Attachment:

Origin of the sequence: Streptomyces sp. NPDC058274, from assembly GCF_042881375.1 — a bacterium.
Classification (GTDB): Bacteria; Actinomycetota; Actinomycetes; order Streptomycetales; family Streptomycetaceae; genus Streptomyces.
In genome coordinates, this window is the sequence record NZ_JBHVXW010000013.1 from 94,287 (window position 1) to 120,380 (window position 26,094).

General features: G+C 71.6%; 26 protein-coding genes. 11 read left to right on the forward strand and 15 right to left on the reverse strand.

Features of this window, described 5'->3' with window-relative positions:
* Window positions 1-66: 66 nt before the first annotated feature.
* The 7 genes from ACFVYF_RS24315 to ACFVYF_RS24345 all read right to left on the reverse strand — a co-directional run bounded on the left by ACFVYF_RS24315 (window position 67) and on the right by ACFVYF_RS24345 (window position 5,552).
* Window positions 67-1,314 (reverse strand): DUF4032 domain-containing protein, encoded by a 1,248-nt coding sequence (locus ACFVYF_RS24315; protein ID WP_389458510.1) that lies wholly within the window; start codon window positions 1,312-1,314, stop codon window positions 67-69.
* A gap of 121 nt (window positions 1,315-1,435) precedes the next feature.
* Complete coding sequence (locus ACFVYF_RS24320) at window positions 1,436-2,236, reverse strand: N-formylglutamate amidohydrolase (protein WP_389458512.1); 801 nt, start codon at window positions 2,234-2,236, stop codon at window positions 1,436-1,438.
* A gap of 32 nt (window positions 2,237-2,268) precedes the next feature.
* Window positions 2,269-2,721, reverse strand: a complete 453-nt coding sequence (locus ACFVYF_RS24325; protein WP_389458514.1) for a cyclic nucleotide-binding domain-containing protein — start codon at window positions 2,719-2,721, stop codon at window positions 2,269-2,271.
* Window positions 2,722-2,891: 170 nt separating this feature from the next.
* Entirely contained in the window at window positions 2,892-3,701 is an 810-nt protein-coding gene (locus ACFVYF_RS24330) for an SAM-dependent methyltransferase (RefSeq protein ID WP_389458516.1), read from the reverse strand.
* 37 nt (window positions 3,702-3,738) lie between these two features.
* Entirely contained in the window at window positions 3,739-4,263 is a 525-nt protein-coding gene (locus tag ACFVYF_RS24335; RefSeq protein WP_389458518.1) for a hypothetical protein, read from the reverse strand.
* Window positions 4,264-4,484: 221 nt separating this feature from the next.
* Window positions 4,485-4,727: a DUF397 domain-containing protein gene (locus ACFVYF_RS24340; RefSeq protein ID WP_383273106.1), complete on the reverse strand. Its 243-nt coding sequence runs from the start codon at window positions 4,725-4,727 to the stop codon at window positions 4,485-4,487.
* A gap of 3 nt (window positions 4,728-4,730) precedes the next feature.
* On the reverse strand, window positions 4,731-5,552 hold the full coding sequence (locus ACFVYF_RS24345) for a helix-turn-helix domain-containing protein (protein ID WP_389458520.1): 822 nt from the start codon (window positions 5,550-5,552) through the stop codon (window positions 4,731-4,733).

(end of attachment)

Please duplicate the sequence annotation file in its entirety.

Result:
Origin of the sequence: Streptomyces sp. NPDC058274, from assembly GCF_042881375.1 — a bacterium.
Classification (GTDB): Bacteria; Actinomycetota; Actinomycetes; order Streptomycetales; family Streptomycetaceae; genus Streptomyces.
In genome coordinates, this window is the sequence record NZ_JBHVXW010000013.1 from 94,287 (window position 1) to 120,380 (window position 26,094).

General features: G+C 71.6%; 26 protein-coding genes. 11 read left to right on the forward strand and 15 right to left on the reverse strand.

Features of this window, described 5'->3' with window-relative positions:
* Window positions 1-66: 66 nt before the first annotated feature.
* The 7 genes from ACFVYF_RS24315 to ACFVYF_RS24345 all read right to left on the reverse strand — a co-directional run bounded on the left by ACFVYF_RS24315 (window position 67) and on the right by ACFVYF_RS24345 (window position 5,552).
* Window positions 67-1,314 (reverse strand): DUF4032 domain-containing protein, encoded by a 1,248-nt coding sequence (locus ACFVYF_RS24315; protein ID WP_389458510.1) that lies wholly within the window; start codon window positions 1,312-1,314, stop codon window positions 67-69.
* A gap of 121 nt (window positions 1,315-1,435) precedes the next feature.
* Complete coding sequence (locus ACFVYF_RS24320) at window positions 1,436-2,236, reverse strand: N-formylglutamate amidohydrolase (protein WP_389458512.1); 801 nt, start codon at window positions 2,234-2,236, stop codon at window positions 1,436-1,438.
* A gap of 32 nt (window positions 2,237-2,268) precedes the next feature.
* Window positions 2,269-2,721, reverse strand: a complete 453-nt coding sequence (locus ACFVYF_RS24325; protein WP_389458514.1) for a cyclic nucleotide-binding domain-containing protein — start codon at window positions 2,719-2,721, stop codon at window positions 2,269-2,271.
* Window positions 2,722-2,891: 170 nt separating this feature from the next.
* Entirely contained in the window at window positions 2,892-3,701 is an 810-nt protein-coding gene (locus ACFVYF_RS24330) for an SAM-dependent methyltransferase (RefSeq protein ID WP_389458516.1), read from the reverse strand.
* 37 nt (window positions 3,702-3,738) lie between these two features.
* Entirely contained in the window at window positions 3,739-4,263 is a 525-nt protein-coding gene (locus tag ACFVYF_RS24335; RefSeq protein WP_389458518.1) for a hypothetical protein, read from the reverse strand.
* Window positions 4,264-4,484: 221 nt separating this feature from the next.
* Window positions 4,485-4,727: a DUF397 domain-containing protein gene (locus ACFVYF_RS24340; RefSeq protein ID WP_383273106.1), complete on the reverse strand. Its 243-nt coding sequence runs from the start codon at window positions 4,725-4,727 to the stop codon at window positions 4,485-4,487.
* A gap of 3 nt (window positions 4,728-4,730) precedes the next feature.
* On the reverse strand, window positions 4,731-5,552 hold the full coding sequence (locus ACFVYF_RS24345) for a helix-turn-helix domain-containing protein (protein ID WP_389458520.1): 822 nt from the start codon (window positions 5,550-5,552) through the stop codon (window positions 4,731-4,733).